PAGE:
Governor Eric J. Holcomb and Secretary of Commerce Brad Chambers returned to Indianapolis today, wrapping up three days in South Korea and concluding a week-long economic development trip to Asia. In Seoul, the delegation, joined by incoming Purdue University President Mung Chiang, sought to strengthen existing and future opportunities for investment in future-focused industries, including energy and electric vehicles.
“I couldn’t be more pleased with our discussions in Seoul this week, reaffirming the strong economic and cultural partnerships between Indiana and South Korea,” said Gov. Holcomb. “It was a great opportunity to highlight the alternate energy and EV battery ecosystems we are building in the state. I’m confident that the relationships we created and deepened this week will lead to even more innovation, investment and a focus to develop better two-way trade between Indiana and South Korea.”
On Wednesday, Gov. Holcomb, Sec. Chambers and the delegation visited Samsung SDI to tour its main electric vehicle (EV) battery production line and to meet with top executives of the company and with Stellantis to celebrate their growth plans in Indiana. In May, the companies announced a joint venture to invest more than $2.5 billion to build an EV battery plant in Kokomo, creating up to 1,400 jobs in Indiana. Plant construction is scheduled to begin later this year with production expected to launch in the first quarter of 2025.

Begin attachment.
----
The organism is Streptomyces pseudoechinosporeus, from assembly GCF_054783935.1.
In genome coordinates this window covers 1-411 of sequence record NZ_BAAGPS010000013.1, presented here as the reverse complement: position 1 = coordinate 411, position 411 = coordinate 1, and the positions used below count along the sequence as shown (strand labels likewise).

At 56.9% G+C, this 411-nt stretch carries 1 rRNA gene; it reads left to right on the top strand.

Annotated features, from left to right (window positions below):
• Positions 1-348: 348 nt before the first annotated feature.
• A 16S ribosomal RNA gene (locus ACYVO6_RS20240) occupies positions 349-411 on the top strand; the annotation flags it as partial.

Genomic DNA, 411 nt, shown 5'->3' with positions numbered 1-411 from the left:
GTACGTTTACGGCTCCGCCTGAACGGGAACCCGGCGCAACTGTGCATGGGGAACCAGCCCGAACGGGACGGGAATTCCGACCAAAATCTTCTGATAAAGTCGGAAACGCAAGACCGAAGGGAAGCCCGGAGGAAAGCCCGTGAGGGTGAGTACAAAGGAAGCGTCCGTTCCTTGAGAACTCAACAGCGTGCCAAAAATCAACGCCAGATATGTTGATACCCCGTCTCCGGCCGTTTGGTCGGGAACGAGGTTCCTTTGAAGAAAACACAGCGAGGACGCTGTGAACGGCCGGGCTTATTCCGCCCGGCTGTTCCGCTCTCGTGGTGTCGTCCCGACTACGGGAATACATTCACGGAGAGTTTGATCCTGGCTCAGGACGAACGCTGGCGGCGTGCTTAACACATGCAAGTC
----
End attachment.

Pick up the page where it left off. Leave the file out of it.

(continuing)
“Our goals for the growth of Indiana’s economy are ambitious, and South Korea’s industry is right in line with our 5E focus on the energy transition and building an economy of the future,” said Sec. Chambers. “Large-scale investments from companies like Stellantis and Samsung SDI are a testament to Indiana’s strengths and growing global leadership, and I look forward to more good news for Hoosiers following our productive meetings in Seoul.”
In Seoul, the delegation also met with a number of South Korea-based business prospects to highlight the state’s growing energy and electric vehicle manufacturing ecosystem and the competitive advantages of investing in Indiana.
On Thursday, Gov. Holcomb highlighted Indiana’s future-focused industries at the American Chamber of Commerce in Korea’s Korean Digital Innovation Forum, and the delegation networked with U.S., South Korea and global business attendees in life sciences, technology and advanced manufacturing.
And on Friday, the delegation concluded its time in South Korea with a Friends of Indiana Reception hosted by U.S. Ambassador to Korea Philip Goldberg to celebrate the South Korea-Indiana partnership with government and industry officials; South Korean companies invested in Indiana, including POSCO and Daechang Seat Co.; and Indiana-based companies with facilities in South Korea, such as Cook Medical, Eli Lilly and Zimmer Biomet.
This concludes Gov. Holcomb’s Asia economic development trip to Taiwan and South Korea, marking his 12th international economic development trip as governor. He was the first U.S. governor to visit Taiwan since 2019 and is the first Indiana governor to go to Taiwan in 17 years.